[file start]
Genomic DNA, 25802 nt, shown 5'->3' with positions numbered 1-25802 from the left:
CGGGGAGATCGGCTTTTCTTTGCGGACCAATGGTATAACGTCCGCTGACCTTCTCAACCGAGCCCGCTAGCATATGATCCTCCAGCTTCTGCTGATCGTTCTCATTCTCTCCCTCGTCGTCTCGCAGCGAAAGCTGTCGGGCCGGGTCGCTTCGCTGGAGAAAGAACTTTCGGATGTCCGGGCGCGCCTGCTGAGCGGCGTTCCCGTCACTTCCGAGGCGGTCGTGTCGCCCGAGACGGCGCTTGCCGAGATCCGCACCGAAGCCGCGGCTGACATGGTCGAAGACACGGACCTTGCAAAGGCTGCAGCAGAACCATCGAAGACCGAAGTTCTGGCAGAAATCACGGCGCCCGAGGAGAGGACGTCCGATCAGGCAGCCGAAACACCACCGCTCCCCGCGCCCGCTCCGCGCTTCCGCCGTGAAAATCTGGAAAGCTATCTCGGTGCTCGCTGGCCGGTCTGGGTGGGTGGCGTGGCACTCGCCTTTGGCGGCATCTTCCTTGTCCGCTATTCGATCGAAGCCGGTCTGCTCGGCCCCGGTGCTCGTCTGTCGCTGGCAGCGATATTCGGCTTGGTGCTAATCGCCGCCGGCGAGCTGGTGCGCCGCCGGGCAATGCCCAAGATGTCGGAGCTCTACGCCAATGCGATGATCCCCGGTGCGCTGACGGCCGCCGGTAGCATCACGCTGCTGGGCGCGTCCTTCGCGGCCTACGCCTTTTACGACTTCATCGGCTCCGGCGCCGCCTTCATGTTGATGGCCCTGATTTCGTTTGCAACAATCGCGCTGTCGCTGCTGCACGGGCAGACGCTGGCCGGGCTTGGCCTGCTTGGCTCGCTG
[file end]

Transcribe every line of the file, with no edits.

Genomic DNA, 25802 nt, shown 5'->3' with positions numbered 1-25802 from the left:
CGGGGAGATCGGCTTTTCTTTGCGGACCAATGGTATAACGTCCGCTGACCTTCTCAACCGAGCCCGCTAGCATATGATCCTCCAGCTTCTGCTGATCGTTCTCATTCTCTCCCTCGTCGTCTCGCAGCGAAAGCTGTCGGGCCGGGTCGCTTCGCTGGAGAAAGAACTTTCGGATGTCCGGGCGCGCCTGCTGAGCGGCGTTCCCGTCACTTCCGAGGCGGTCGTGTCGCCCGAGACGGCGCTTGCCGAGATCCGCACCGAAGCCGCGGCTGACATGGTCGAAGACACGGACCTTGCAAAGGCTGCAGCAGAACCATCGAAGACCGAAGTTCTGGCAGAAATCACGGCGCCCGAGGAGAGGACGTCCGATCAGGCAGCCGAAACACCACCGCTCCCCGCGCCCGCTCCGCGCTTCCGCCGTGAAAATCTGGAAAGCTATCTCGGTGCTCGCTGGCCGGTCTGGGTGGGTGGCGTGGCACTCGCCTTTGGCGGCATCTTCCTTGTCCGCTATTCGATCGAAGCCGGTCTGCTCGGCCCCGGTGCTCGTCTGTCGCTGGCAGCGATATTCGGCTTGGTGCTAATCGCCGCCGGCGAGCTGGTGCGCCGCCGGGCAATGCCCAAGATGTCGGAGCTCTACGCCAATGCGATGATCCCCGGTGCGCTGACGGCCGCCGGTAGCATCACGCTGCTGGGCGCGTCCTTCGCGGCCTACGCCTTTTACGACTTCATCGGCTCCGGCGCCGCCTTCATGTTGATGGCCCTGATTTCGTTTGCAACAATCGCGCTGTCGCTGCTGCACGGGCAGACGCTGGCCGGGCTTGGCCTGCTTGGCTCGCTG